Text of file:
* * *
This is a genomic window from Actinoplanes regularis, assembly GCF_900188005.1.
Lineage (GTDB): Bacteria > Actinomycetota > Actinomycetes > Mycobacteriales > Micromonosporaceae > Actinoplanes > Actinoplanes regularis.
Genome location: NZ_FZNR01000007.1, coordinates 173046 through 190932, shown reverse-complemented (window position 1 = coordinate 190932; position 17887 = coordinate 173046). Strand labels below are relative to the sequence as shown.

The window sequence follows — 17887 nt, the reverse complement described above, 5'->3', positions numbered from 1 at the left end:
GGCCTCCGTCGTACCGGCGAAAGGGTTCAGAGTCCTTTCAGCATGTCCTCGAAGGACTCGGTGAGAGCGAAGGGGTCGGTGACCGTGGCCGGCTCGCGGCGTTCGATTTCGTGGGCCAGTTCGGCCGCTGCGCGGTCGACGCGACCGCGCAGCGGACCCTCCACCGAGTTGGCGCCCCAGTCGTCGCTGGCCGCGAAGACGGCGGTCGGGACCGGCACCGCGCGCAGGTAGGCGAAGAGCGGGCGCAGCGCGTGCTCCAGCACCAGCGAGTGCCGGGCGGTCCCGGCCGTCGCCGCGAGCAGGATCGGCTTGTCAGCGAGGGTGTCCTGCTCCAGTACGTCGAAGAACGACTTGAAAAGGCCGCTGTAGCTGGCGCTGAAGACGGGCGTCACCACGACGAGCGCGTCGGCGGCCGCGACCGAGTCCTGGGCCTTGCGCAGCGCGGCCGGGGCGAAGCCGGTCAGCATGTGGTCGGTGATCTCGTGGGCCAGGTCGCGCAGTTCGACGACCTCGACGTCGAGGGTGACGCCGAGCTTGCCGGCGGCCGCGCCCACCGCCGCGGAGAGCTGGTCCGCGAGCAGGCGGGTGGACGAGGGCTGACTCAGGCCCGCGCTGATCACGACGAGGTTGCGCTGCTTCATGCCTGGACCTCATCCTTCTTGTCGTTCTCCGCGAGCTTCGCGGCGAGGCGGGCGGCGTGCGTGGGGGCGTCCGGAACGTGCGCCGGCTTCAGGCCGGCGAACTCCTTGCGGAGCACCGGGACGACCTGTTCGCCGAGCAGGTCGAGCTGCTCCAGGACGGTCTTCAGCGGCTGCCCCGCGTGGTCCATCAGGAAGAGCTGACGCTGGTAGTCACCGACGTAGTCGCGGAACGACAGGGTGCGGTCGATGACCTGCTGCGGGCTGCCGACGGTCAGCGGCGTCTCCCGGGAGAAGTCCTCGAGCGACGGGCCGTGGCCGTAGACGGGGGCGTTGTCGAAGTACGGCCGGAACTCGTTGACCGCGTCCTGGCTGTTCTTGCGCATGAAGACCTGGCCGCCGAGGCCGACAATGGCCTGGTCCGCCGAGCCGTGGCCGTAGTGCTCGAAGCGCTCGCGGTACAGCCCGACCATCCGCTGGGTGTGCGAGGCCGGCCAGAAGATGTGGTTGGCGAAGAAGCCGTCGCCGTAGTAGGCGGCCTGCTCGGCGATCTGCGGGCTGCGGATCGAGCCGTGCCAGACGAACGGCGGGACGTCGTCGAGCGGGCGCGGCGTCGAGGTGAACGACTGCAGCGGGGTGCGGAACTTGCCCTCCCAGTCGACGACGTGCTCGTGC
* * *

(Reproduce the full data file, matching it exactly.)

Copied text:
This is a genomic window from Actinoplanes regularis, assembly GCF_900188005.1.
Lineage (GTDB): Bacteria > Actinomycetota > Actinomycetes > Mycobacteriales > Micromonosporaceae > Actinoplanes > Actinoplanes regularis.
Genome location: NZ_FZNR01000007.1, coordinates 173046 through 190932, shown reverse-complemented (window position 1 = coordinate 190932; position 17887 = coordinate 173046). Strand labels below are relative to the sequence as shown.

The window sequence follows — 17887 nt, the reverse complement described above, 5'->3', positions numbered from 1 at the left end:
GGCCTCCGTCGTACCGGCGAAAGGGTTCAGAGTCCTTTCAGCATGTCCTCGAAGGACTCGGTGAGAGCGAAGGGGTCGGTGACCGTGGCCGGCTCGCGGCGTTCGATTTCGTGGGCCAGTTCGGCCGCTGCGCGGTCGACGCGACCGCGCAGCGGACCCTCCACCGAGTTGGCGCCCCAGTCGTCGCTGGCCGCGAAGACGGCGGTCGGGACCGGCACCGCGCGCAGGTAGGCGAAGAGCGGGCGCAGCGCGTGCTCCAGCACCAGCGAGTGCCGGGCGGTCCCGGCCGTCGCCGCGAGCAGGATCGGCTTGTCAGCGAGGGTGTCCTGCTCCAGTACGTCGAAGAACGACTTGAAAAGGCCGCTGTAGCTGGCGCTGAAGACGGGCGTCACCACGACGAGCGCGTCGGCGGCCGCGACCGAGTCCTGGGCCTTGCGCAGCGCGGCCGGGGCGAAGCCGGTCAGCATGTGGTCGGTGATCTCGTGGGCCAGGTCGCGCAGTTCGACGACCTCGACGTCGAGGGTGACGCCGAGCTTGCCGGCGGCCGCGCCCACCGCCGCGGAGAGCTGGTCCGCGAGCAGGCGGGTGGACGAGGGCTGACTCAGGCCCGCGCTGATCACGACGAGGTTGCGCTGCTTCATGCCTGGACCTCATCCTTCTTGTCGTTCTCCGCGAGCTTCGCGGCGAGGCGGGCGGCGTGCGTGGGGGCGTCCGGAACGTGCGCCGGCTTCAGGCCGGCGAACTCCTTGCGGAGCACCGGGACGACCTGTTCGCCGAGCAGGTCGAGCTGCTCCAGGACGGTCTTCAGCGGCTGCCCCGCGTGGTCCATCAGGAAGAGCTGACGCTGGTAGTCACCGACGTAGTCGCGGAACGACAGGGTGCGGTCGATGACCTGCTGCGGGCTGCCGACGGTCAGCGGCGTCTCCCGGGAGAAGTCCTCGAGCGACGGGCCGTGGCCGTAGACGGGGGCGTTGTCGAAGTACGGCCGGAACTCGTTGACCGCGTCCTGGCTGTTCTTGCGCATGAAGACCTGGCCGCCGAGGCCGACAATGGCCTGGTCCGCCGAGCCGTGGCCGTAGTGCTCGAAGCGCTCGCGGTACAGCCCGACCATCCGCTGGGTGTGCGAGGCCGGCCAGAAGATGTGGTTGGCGAAGAAGCCGTCGCCGTAGTAGGCGGCCTGCTCGGCGATCTGCGGGCTGCGGATCGAGCCGTGCCAGACGAACGGCGGGACGTCGTCGAGCGGGCGCGGCGTCGAGGTGAACGACTGCAGCGGGGTGCGGAACTTGCCCTCCCAGTCGACGACGTGCTCGTGC